Is Adam Lambert Too Sexy (And Gay) For This New Year’s Concert?

28 Nov 2015 | Author: | No comments yet »

Adam Lambert says his countdown gig will celebrate ‘diversity’.

SINGAPORE (Reuters) – Adam Lambert may have been a hit on “American Idol” but rival petitions in Singapore have gathered thousands of online votes in a lively debate over whether he is too sexy to be allowed to perform at the city-state’s largest New Year’s eve concert. SINGAPORE — US entertainer Adam Lambert today (Nov 27) said that his performance at MediaCorp’s New Year’s Eve countdown show will celebrate “the entire human family in all its diversity”.According to the petition, former American Idol finalist Lambert is “hardly the kind of performer to send off our historic Jubilee year or to usher in the New Year.” Perhaps the most controversial argument in the petition is that Lambert should not perform due to his “active promotion of a highly sexualised lifestyle and LGBT rights, both of which are contrary to mainstream Singaporean values.” The petition, addressed to concert organisers Mediacorps and the Singaporean government, highlights previous performances in which Lambert “engaged in sexualised acts, including kissing a male band member on stage” and that one of his music videos featured “female showgirls and male strippers performing acts of indecency.” The petition is signed by “concerned citizens, concerned parents, concerned individuals”, but the individual or group who started the petition is unknown.

He was speaking two days after an online petition was launched to remove him from the event roster. “I am a uniter, not a divider, and I believe in celebrating the human heart and spirit,” said Mr Lambert, as at least five counter-petitions were launched to keep him in the show. PN Balji, former chief editor of Singapore newspaper Today and media consultant at RHT Comms and Relations, told CNBC: “the real reason why the petitioning group wants Adam Lambert banned from performing is his LGBT lifestyle.” Petitioners argue that booking Lambert “shows disregard for the values of a majority of family-centric Singaporeans who have consistently resisted the promotion of western liberal ideas about family values and societal models.” Balji explained to CNBC that he believes that terms such as “family-friendly”, seen in both the petition and the comments sections, have been used to disguise homophobic attitudes.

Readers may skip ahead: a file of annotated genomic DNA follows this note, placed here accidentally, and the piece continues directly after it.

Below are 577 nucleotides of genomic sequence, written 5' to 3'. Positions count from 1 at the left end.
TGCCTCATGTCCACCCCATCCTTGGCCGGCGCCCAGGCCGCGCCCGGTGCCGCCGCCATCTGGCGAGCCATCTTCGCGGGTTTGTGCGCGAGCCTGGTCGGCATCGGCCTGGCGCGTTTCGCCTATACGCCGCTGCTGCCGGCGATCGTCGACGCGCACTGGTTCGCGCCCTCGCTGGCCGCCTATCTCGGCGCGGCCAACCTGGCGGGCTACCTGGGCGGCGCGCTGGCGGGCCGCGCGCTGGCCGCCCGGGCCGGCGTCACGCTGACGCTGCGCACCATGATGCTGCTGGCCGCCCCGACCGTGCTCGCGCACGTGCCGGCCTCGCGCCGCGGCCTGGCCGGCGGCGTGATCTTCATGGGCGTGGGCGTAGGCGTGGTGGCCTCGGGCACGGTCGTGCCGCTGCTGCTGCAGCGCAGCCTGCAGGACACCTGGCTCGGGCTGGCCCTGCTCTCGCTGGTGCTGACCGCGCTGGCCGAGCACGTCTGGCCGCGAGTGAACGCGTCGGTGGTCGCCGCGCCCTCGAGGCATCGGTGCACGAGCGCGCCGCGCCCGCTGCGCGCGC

However, two rival petitions backing Lambert had gathered more than 11,000 votes by Friday arguing that allowing the performance would show that Singapore shunned discrimination and promoted diversity. He added that his show is “based primarily on new material, and it promises to be a thoughtful and sophisticated insight into the pursuit of happiness and self-worth”. State TV company Mediacorp maintained Lambert would perform, and said the televised concert would be suitable for family audiences and conform with broadcast regulations. The organisers of the counter-petition called on MediaCorp to keep Lambert in the countdown show line-up “to demonstrate to the whole world that Singapore is a country that shuns discrimination and promotes diverse inclusive points of view”.

Apart from Lambert, who held a concert at the Star Theatre here in 2013, the show will also feature performances by Singapore acts such as THELIONCITYBOY, Nat Ho and Fauzie Laily.

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